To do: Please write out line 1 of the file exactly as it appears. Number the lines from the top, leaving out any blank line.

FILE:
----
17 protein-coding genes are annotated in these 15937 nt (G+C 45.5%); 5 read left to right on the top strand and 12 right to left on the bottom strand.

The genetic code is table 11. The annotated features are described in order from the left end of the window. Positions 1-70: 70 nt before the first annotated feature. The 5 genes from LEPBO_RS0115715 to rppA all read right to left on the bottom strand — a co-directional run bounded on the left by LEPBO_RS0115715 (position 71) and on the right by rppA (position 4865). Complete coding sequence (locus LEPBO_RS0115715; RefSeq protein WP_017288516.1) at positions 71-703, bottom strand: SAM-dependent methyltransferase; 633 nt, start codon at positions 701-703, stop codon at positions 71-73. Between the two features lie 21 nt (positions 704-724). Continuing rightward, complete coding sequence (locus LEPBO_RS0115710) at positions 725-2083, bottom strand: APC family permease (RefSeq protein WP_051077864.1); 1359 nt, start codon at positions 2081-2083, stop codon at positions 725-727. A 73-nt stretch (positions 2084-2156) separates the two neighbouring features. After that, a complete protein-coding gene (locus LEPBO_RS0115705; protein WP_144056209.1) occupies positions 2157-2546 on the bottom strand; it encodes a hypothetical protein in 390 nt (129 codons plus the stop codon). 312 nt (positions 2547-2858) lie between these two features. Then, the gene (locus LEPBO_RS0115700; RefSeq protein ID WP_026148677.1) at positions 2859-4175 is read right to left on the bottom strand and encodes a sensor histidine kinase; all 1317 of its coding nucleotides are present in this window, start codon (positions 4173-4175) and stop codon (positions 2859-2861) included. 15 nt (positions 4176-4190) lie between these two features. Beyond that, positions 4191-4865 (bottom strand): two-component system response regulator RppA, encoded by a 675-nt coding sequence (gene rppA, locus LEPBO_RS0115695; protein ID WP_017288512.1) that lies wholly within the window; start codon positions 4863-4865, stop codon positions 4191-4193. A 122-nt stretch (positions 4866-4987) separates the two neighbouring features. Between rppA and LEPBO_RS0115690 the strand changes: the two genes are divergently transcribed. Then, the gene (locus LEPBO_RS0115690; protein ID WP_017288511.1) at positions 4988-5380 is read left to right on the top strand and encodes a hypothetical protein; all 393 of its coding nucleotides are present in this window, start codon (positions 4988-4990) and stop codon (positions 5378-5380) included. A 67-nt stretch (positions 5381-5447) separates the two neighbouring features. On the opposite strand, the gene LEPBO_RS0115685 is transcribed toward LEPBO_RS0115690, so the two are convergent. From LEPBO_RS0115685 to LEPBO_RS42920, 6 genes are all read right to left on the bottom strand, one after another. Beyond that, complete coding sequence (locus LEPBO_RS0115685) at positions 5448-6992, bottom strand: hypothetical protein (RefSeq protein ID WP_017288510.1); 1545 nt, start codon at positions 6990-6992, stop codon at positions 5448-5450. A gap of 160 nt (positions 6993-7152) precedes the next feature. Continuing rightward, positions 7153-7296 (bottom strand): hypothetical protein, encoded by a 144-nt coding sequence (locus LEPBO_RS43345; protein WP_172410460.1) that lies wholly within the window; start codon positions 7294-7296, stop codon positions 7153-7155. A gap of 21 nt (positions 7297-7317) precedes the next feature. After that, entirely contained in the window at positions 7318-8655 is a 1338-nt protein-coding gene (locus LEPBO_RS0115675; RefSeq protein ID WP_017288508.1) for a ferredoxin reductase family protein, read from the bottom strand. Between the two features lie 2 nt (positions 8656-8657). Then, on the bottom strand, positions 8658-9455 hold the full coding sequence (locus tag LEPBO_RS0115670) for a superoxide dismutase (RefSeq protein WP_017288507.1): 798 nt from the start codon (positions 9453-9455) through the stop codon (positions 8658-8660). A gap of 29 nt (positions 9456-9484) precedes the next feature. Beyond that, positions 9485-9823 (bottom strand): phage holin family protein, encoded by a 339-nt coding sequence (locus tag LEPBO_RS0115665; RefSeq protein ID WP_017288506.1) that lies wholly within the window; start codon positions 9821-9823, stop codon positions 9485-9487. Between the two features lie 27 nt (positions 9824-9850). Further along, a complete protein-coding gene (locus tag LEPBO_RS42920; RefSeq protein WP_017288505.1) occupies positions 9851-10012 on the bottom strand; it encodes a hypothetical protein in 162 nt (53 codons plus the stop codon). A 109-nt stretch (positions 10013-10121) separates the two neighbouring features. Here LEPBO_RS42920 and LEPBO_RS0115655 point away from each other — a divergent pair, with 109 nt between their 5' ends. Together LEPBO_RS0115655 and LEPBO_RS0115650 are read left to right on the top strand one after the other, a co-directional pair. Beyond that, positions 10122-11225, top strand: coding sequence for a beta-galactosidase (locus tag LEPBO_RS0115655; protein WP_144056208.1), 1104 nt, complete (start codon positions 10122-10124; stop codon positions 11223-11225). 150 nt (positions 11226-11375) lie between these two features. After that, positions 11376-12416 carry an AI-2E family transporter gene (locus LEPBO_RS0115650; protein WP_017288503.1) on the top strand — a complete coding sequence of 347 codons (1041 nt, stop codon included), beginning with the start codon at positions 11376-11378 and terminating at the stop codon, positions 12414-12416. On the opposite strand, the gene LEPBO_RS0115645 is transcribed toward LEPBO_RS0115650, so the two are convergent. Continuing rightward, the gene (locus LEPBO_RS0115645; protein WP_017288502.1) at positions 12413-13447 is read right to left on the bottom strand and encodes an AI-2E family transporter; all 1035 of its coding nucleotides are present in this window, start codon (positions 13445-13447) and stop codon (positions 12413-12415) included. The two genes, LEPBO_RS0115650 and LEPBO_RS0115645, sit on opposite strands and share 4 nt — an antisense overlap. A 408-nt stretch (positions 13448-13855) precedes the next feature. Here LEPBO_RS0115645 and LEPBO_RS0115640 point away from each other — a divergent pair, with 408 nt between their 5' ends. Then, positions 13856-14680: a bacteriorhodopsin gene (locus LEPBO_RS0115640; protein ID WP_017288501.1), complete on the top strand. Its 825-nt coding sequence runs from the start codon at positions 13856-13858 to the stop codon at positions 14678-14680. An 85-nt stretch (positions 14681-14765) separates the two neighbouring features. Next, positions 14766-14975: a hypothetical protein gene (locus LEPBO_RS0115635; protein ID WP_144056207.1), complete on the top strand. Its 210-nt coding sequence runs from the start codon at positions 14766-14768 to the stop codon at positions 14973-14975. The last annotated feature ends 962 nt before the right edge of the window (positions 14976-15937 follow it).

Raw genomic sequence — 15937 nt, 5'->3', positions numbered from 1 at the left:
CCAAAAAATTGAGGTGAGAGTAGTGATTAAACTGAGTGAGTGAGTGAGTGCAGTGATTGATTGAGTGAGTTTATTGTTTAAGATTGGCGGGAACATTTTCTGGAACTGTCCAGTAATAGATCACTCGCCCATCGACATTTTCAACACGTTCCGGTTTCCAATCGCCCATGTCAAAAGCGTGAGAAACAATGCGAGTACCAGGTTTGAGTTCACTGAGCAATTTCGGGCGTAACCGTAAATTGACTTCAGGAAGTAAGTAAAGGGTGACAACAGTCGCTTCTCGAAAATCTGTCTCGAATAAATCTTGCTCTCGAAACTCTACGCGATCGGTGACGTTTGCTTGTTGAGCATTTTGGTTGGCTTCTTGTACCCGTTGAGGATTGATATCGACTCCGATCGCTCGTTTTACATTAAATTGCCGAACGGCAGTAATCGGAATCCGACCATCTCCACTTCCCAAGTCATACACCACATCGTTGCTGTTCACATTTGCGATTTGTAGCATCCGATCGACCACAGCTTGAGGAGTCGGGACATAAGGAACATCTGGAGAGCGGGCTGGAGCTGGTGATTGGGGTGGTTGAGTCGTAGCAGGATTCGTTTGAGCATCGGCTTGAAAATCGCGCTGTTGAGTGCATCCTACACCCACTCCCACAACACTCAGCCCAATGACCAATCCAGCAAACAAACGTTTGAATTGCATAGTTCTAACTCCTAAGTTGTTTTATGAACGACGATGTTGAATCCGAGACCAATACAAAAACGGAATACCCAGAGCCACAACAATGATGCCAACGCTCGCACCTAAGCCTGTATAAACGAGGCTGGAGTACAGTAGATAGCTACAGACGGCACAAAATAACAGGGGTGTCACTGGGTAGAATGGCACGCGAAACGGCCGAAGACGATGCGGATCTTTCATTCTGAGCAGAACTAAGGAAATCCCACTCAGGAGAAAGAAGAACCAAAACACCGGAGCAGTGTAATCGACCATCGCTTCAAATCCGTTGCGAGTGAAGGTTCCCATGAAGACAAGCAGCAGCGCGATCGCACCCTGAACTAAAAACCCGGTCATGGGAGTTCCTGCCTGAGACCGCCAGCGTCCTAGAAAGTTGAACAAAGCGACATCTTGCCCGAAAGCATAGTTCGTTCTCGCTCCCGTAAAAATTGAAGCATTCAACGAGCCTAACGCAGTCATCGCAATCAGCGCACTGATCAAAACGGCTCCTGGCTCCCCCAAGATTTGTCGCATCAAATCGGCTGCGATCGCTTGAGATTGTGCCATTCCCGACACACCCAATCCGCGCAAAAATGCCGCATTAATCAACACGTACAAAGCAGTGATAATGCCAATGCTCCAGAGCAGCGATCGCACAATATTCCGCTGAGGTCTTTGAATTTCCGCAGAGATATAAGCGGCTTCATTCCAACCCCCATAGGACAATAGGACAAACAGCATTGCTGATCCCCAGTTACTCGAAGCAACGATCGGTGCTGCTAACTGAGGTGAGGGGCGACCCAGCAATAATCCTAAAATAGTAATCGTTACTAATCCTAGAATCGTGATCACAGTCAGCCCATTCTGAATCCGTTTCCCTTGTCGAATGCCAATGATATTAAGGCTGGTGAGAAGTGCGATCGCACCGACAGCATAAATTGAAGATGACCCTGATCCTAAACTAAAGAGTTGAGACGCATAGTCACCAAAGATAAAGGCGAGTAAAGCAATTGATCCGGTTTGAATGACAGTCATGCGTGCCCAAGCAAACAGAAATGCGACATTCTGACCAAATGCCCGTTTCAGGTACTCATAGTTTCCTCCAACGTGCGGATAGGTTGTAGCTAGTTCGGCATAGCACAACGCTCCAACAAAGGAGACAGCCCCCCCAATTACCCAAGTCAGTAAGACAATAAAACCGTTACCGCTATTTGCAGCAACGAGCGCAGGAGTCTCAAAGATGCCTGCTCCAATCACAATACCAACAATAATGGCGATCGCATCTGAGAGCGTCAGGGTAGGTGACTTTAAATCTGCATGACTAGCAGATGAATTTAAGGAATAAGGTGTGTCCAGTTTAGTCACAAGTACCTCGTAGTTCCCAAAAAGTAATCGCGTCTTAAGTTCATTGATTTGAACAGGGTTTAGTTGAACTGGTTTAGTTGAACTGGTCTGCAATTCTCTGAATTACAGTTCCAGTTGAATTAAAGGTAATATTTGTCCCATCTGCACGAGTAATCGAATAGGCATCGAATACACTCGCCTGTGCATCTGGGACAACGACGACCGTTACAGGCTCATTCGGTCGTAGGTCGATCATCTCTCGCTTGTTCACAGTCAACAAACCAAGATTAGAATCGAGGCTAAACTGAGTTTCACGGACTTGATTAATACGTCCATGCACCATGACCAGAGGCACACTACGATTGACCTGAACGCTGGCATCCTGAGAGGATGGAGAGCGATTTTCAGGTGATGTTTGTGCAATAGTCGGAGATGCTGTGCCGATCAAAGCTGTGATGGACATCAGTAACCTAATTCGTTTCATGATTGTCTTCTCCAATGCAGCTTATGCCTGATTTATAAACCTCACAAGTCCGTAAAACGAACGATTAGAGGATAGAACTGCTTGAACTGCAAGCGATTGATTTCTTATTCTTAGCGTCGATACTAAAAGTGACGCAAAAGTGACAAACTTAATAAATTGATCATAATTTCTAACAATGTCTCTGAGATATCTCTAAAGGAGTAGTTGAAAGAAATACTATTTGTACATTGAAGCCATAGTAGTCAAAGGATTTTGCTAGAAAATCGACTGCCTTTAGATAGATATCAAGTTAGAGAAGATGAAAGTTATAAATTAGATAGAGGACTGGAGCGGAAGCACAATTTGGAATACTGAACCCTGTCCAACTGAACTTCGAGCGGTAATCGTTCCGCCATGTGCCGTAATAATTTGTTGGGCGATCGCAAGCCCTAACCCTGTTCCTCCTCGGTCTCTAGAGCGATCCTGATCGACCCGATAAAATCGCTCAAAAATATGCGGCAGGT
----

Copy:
17 protein-coding genes are annotated in these 15937 nt (G+C 45.5%); 5 read left to right on the top strand and 12 right to left on the bottom strand.